Food for the eyes, now food for the stomach

Since my last post, the weather has improved.  No cloud cover so it's cold at night, and the days are crisp and clear, with bright sunshine making colours sing.  I finally get to the vegetable patch...

Amidst the lush green weeds (otherwise known as successful but unwanted plants) shine the brilliant colours of silverbeet Bright Lights, also known as Rainbow chard. 

The glossy green leaves contrast with the almost psychedelic intensity of the coloured ribs - intense pink, orange, red, and golden yellow.  Alas, when they are cooked the ribs just look mostly red and they lose some of their zing.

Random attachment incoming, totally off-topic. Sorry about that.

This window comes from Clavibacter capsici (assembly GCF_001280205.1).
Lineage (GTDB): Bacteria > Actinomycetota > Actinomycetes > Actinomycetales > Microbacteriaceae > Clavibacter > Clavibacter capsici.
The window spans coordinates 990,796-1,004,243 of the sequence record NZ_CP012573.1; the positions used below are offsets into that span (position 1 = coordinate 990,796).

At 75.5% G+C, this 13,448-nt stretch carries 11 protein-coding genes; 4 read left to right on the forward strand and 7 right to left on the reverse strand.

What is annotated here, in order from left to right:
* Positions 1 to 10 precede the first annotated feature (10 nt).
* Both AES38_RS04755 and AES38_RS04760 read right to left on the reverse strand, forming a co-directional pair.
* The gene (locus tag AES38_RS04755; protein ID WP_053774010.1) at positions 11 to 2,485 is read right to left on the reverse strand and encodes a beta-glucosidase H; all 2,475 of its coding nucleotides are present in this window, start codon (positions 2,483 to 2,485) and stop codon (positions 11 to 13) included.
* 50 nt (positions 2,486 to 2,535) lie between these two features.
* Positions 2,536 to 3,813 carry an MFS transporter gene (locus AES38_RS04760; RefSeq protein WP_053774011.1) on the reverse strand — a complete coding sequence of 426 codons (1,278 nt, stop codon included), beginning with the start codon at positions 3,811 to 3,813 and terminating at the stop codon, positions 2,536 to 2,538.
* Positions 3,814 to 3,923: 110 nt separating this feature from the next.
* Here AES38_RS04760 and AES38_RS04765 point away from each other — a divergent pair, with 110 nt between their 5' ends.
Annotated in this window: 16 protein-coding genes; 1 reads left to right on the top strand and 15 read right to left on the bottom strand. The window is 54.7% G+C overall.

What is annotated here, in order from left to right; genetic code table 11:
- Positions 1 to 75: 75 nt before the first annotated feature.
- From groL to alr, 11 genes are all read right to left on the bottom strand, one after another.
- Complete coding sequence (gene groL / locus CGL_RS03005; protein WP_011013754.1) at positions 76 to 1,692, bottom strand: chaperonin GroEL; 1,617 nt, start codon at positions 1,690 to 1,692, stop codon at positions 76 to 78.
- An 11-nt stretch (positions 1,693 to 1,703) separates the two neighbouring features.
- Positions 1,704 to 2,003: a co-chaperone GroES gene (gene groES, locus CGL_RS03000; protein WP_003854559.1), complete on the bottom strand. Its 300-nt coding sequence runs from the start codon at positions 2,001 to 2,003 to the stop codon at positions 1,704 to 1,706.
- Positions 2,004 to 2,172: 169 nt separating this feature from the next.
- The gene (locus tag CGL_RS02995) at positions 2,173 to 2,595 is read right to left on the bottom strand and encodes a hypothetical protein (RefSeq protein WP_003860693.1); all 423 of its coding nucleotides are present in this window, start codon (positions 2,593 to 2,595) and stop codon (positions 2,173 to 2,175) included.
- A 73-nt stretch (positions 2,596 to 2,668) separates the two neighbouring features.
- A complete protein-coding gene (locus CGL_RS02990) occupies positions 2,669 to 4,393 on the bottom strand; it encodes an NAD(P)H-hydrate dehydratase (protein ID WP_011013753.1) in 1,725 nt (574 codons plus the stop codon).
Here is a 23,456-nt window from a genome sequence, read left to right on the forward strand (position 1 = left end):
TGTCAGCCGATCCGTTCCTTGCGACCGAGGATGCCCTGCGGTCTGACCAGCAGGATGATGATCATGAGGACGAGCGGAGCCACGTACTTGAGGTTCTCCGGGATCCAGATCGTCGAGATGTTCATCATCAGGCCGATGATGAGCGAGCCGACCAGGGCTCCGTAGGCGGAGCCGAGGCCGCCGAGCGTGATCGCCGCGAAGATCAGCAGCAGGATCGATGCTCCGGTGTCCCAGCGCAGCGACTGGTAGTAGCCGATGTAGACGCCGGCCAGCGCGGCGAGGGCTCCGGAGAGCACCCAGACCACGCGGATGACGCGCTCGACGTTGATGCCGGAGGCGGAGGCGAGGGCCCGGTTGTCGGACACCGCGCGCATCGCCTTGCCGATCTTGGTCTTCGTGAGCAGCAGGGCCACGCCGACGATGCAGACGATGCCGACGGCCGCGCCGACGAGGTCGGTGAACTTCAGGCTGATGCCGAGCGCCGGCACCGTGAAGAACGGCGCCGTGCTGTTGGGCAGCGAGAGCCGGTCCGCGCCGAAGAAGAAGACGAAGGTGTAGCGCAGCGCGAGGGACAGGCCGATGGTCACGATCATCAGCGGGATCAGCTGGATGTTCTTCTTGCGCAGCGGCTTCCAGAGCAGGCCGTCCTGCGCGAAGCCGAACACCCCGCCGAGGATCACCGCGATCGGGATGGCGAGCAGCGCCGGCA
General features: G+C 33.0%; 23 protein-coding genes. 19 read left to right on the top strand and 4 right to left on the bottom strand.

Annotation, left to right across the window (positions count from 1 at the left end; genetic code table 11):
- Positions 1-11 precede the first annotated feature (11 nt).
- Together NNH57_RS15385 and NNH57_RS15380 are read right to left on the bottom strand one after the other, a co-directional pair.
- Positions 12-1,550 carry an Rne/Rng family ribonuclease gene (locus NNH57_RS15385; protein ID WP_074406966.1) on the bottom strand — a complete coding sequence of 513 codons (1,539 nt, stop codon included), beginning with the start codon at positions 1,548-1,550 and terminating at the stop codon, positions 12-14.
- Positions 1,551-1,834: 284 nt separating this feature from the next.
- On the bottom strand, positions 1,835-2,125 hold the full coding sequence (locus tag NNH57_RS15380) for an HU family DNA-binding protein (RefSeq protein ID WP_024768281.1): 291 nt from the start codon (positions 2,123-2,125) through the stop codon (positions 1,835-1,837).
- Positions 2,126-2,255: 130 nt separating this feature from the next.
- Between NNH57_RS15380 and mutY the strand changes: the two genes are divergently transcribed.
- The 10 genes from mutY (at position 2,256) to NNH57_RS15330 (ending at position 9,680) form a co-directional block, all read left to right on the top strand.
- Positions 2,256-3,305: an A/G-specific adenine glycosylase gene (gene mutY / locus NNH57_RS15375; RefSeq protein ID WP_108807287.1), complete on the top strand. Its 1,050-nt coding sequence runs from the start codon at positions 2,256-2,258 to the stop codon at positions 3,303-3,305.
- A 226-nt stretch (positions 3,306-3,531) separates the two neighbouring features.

These plants survive a rather bleak site, with not much sun at all in winter, strong winds, and general neglect.  But they are planted in soil which has been built up by the use of lots of compost, made from all the weeds which we grow so well, kitchen scraps, shredded paper, and prunings of woody plants.  This is not a carefully made compost, although I try to balance the nitrogen and carbon input, so it is used to increase the amount of soil (which was minimal to start off with) and improve soil structure rather than for feeding the plants.  But these plants do pretty well, I reckon.

And the photographic models have now been eaten.